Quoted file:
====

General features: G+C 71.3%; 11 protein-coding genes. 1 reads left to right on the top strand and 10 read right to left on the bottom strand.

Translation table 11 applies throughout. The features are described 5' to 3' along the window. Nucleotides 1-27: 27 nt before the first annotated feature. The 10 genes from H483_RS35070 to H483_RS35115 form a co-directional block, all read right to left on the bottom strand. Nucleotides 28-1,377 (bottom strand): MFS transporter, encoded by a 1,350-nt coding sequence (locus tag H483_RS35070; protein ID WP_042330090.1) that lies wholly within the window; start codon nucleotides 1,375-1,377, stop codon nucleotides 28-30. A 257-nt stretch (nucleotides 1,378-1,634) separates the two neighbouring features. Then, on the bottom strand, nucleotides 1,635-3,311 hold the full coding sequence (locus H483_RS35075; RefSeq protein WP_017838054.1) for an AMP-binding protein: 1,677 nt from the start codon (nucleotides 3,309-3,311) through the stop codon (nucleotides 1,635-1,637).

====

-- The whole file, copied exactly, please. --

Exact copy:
General features: G+C 71.3%; 11 protein-coding genes. 1 reads left to right on the top strand and 10 read right to left on the bottom strand.

Translation table 11 applies throughout. The features are described 5' to 3' along the window. Nucleotides 1-27: 27 nt before the first annotated feature. The 10 genes from H483_RS35070 to H483_RS35115 form a co-directional block, all read right to left on the bottom strand. Nucleotides 28-1,377 (bottom strand): MFS transporter, encoded by a 1,350-nt coding sequence (locus tag H483_RS35070; protein ID WP_042330090.1) that lies wholly within the window; start codon nucleotides 1,375-1,377, stop codon nucleotides 28-30. A 257-nt stretch (nucleotides 1,378-1,634) separates the two neighbouring features. Then, on the bottom strand, nucleotides 1,635-3,311 hold the full coding sequence (locus H483_RS35075; RefSeq protein WP_017838054.1) for an AMP-binding protein: 1,677 nt from the start codon (nucleotides 3,309-3,311) through the stop codon (nucleotides 1,635-1,637).